Notes from the Editor (Vol. 2, Iss. 3)

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Welcome to Volume 2, Issue Three of Homeland Security Affairs.

This issue is dedicated to the memory of Lacy Suiter. I believe Lacy would be embarrassed by the idea of dedicating an issue of anything to him. He was a man whose graciousness and modesty were evident whether he was in the presence of presidents or disaster victims. My favorite memory of Lacey – apropos of nothing in particular – was one evening after dinner, as he talked about his childhood days listening to the fireside radio chats of Franklin D. Roosevelt. Lacy was a representative from another time in American history, a time when service to the public was a value to be honored and passed along to the next generation. Lacy lived that value.

This issue offers two formal tributes to Lacy. David O’Keeffe, who worked with Lacy at the Federal Emergency Management Agency and at the Center for Homeland Defense and Security, writes one of the articles. The second, by Eileen Sullivan, initially appeared in the Congressional Quarterly. We are grateful to that publication for permission to reprint the article.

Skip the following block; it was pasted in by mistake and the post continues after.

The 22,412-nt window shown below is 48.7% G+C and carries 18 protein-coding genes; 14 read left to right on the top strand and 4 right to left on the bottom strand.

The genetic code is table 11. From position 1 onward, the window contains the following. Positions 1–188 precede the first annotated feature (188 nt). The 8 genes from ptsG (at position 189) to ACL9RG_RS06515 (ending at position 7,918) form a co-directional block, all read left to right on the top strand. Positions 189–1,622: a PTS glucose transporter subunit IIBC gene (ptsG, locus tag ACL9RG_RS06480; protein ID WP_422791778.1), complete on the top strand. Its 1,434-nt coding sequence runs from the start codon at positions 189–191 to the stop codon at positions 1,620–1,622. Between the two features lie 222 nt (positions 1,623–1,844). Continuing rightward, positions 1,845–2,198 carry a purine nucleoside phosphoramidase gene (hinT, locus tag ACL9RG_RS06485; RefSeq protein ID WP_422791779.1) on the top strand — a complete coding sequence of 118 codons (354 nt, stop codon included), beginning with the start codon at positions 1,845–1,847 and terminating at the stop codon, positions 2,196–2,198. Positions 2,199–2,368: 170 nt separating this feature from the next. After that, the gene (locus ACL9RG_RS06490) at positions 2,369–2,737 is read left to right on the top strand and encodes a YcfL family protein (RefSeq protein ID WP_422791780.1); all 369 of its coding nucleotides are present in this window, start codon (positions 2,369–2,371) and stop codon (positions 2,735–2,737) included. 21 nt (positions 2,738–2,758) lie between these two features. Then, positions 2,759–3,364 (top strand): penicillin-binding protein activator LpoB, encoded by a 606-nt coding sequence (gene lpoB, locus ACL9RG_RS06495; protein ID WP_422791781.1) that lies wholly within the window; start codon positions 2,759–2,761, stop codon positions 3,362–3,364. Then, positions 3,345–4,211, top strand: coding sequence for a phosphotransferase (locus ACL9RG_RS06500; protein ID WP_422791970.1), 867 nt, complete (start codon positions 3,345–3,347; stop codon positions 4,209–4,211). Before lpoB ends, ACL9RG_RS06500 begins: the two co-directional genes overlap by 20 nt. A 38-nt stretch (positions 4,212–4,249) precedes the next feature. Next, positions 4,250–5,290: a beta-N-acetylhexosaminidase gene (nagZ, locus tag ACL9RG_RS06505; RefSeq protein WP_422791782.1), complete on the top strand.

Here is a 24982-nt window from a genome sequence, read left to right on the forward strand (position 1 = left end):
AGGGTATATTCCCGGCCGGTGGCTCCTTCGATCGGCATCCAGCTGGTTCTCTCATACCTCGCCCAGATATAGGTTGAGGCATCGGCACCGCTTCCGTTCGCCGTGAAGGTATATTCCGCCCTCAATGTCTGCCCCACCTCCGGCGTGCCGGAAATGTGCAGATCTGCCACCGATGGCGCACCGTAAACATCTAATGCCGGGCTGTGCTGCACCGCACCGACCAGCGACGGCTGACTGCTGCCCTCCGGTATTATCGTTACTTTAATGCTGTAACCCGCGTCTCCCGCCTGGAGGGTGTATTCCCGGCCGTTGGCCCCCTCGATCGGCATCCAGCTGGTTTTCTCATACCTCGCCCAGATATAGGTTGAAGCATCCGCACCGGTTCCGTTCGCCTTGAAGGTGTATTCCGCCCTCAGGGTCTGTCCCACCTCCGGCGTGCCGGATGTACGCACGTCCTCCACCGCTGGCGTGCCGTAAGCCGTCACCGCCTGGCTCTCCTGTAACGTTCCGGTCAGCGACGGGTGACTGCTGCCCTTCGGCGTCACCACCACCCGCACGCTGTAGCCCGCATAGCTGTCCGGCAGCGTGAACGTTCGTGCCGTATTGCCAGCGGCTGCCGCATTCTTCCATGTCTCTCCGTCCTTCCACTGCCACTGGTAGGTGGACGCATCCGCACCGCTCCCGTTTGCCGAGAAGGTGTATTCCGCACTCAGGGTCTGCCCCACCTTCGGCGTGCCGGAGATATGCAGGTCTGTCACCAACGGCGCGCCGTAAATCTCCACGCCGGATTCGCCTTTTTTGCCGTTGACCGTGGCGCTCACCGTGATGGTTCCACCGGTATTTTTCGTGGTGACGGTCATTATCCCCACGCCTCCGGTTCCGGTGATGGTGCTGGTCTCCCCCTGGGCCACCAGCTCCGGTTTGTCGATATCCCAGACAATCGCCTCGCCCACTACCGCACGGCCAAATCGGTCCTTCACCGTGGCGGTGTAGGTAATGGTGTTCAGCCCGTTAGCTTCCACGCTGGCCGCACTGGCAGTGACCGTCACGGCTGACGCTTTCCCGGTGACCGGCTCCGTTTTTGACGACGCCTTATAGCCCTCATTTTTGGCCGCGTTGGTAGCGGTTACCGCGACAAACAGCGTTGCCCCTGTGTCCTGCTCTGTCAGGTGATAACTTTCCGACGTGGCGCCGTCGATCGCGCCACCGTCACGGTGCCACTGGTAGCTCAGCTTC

In addition to offering this tribute to Lacy Suiter, we are pleased to be publishing a new selection of articles and essays, many of them under a special section on Strategic Planning.

In September 2004, Chechen terrorists struck School Number One in the Russian city of Beslan and killed more than 300 people, half of them children. Peter K. Forster, in his article “Beslan: Counterterrorism Incident Command Lessons Learned,”writes about the mistakes that were made preventing and then responding to the crisis. His article looks critically at the strategic and other issues that influenced the Russian response. Forster argues that the lessons from Beslan are applicable to a wide range of catastrophic events, not just terrorist incidents in schools.